Using social media

  • One way of finding and sharing information and communicating with friends online is through social media
  • You should be protected from seeing and hearing things that could be harmful to you on social media
  • If someone treats you badly through social media, they could be breaking the law

You have the right to information and to share your views and opinions, so this includes what you post on social media. The United Nations Convention on the Rights of the Child says that the government should protect children from seeing things that will harm them. Although there are some specific laws about some types of content, and some types of online behaviour, there are no general laws protecting you when you’re online, including when you use social media.

Social media isn’t really set up so that you can be protected from seeing things that might upset you or be harmful to you. Content on social media isn’t ‘age restricted’, although social media platforms have a ‘lower age limit’ to have an account. Even though content isn’t age restricted, some content is blocked, and people who post inappropriate things on social media or people who use social media to target a child, could end up being in trouble with the police.

Just as you should be protected when you use social media, you have to be aware of other people’s rights and the laws that protect them. If you don’t you can end up in trouble with the police yourself either because you posted something you shouldn’t have done, or because you used social media to target someone.

Each social media platform has its own rule about how old you should be to have an account. For Facebook, Instagram, Snapchat, YouTube and WhatsApp the minimum age is 13.

You will have to check the rules for each social media platform. Most of the platforms say that they can delete your account at any time and for any reason, so they might do this if they find out that you are too young to have an account.

Each social media platform has a set of rules that applies to that platform. These rules include things like how old you have to be to have an account, what sort of things are not OK to post, and what the platform can do with the photos and information you add to it.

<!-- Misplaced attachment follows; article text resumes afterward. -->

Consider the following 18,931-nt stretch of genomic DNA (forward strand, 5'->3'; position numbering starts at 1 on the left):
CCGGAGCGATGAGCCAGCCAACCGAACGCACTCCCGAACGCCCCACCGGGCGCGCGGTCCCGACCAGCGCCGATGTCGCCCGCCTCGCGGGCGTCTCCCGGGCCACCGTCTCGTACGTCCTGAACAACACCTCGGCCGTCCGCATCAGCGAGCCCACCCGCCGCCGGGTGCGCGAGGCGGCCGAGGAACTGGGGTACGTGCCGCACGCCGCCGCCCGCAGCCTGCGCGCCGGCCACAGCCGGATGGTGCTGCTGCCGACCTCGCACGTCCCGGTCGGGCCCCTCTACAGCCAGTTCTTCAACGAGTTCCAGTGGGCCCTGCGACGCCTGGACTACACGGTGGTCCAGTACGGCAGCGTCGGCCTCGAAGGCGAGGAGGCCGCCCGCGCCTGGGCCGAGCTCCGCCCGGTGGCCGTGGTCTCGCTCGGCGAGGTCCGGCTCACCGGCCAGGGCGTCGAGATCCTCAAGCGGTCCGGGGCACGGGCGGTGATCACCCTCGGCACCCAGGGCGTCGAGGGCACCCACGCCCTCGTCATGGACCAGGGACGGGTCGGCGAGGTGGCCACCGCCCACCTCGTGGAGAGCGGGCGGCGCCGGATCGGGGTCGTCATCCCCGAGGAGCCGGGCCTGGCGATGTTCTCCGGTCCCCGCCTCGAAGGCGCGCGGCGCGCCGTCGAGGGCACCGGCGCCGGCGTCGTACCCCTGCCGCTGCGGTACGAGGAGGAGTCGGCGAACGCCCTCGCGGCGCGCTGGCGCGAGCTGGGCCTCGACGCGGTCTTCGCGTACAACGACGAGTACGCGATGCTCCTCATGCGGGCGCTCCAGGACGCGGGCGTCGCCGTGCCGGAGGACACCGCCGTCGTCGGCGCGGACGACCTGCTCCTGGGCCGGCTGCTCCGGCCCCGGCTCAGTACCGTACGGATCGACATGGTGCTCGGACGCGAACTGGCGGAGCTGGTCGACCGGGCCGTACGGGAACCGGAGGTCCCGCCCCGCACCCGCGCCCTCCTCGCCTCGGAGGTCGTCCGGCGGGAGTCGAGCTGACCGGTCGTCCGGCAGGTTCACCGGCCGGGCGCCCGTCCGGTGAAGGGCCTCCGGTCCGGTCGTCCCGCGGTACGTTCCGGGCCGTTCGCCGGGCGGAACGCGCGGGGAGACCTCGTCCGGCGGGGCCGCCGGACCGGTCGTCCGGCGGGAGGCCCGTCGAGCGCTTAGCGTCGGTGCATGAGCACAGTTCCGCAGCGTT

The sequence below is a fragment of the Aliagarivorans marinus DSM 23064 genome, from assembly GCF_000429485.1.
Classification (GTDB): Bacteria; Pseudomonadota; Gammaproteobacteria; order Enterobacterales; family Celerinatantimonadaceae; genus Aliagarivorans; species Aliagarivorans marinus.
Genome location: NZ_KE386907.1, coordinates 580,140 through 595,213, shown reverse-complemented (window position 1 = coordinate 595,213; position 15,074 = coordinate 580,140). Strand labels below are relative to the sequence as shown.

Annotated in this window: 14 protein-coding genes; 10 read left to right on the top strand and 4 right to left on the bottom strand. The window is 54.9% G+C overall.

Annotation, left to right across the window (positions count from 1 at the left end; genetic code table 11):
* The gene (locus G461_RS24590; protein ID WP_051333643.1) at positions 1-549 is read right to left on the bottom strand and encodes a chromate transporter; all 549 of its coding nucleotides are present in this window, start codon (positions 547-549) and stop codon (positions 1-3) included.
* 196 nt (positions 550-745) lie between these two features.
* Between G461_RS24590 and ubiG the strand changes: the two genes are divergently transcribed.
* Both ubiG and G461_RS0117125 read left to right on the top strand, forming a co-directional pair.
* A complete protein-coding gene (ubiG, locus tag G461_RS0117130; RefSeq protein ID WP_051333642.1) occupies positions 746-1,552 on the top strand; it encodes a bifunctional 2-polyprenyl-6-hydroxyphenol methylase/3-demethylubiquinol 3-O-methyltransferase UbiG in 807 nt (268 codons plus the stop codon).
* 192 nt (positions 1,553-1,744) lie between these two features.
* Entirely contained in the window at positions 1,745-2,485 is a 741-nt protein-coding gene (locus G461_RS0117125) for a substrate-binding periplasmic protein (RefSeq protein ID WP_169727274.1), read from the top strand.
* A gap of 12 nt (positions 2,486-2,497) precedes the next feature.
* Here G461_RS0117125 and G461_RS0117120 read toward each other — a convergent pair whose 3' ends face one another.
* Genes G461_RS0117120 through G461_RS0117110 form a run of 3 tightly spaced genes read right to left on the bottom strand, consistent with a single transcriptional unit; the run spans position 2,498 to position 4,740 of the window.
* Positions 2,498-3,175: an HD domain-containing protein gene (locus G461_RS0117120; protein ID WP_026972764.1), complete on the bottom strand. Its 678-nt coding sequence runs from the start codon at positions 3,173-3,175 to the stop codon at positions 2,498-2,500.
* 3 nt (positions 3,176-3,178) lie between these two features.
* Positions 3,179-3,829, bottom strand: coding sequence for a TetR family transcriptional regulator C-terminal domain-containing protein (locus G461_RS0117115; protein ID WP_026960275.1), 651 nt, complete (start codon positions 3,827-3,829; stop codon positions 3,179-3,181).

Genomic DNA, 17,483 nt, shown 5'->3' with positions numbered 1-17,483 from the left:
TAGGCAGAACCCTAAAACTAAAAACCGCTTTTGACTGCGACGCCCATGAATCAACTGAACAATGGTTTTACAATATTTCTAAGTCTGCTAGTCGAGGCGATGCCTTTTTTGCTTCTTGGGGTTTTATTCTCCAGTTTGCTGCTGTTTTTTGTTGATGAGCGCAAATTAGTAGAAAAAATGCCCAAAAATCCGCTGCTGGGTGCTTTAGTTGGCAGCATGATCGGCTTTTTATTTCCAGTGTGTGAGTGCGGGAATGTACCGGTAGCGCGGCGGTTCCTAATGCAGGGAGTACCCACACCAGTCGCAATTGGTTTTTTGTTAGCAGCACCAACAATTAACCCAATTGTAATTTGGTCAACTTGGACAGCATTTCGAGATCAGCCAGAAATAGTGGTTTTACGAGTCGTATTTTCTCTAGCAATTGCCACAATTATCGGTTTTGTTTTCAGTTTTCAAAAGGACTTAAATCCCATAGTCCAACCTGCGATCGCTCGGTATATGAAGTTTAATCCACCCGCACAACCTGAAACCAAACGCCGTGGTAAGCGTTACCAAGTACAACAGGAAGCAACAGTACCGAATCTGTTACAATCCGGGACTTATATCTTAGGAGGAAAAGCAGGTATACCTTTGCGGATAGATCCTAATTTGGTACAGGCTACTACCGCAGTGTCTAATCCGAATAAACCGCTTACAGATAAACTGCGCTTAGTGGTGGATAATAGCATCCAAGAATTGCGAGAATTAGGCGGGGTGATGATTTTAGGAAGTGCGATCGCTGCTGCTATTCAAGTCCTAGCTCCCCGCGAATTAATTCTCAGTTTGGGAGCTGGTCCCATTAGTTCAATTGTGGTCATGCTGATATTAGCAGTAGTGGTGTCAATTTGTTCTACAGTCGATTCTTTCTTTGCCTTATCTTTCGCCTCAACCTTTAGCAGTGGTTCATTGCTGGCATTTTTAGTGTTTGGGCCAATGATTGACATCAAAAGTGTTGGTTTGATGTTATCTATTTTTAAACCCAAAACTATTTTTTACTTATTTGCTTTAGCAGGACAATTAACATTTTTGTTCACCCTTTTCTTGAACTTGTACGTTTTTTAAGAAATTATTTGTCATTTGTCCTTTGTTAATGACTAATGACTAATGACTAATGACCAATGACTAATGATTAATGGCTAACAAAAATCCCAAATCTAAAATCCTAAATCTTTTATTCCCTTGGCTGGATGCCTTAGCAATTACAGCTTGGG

Here are the links to the rules for some of the most popular platforms:






The Children’s Commissioner for England has written some helpful guides to these rules, which you can see here.

Your rights under the UNCRC are around what the Welsh government and UK government should do to make sure you are protected from seeing and hearing videos or photos or other stuff like memes or gifs that are going to harm you. You should also be protected from the behaviour of other people, adults and other children, who might want to use social media and the internet to harm you directly.

The way the law works in Wales and in the UK means that people may be breaking the law and could get into trouble with the police if the way they behave on social media could harm you. This includes if they post something that is generally upsetting even if it isn’t aimed at anyone in particular, as well as behaviour that might be targeted directly at you.

Each social media platform has its rules about what you can expect if you use the platform. Your rights as a child mean that you should be protected from seeing things that are likely to upset you and cause you harm. This could include scary or violent images or videos, or images of people.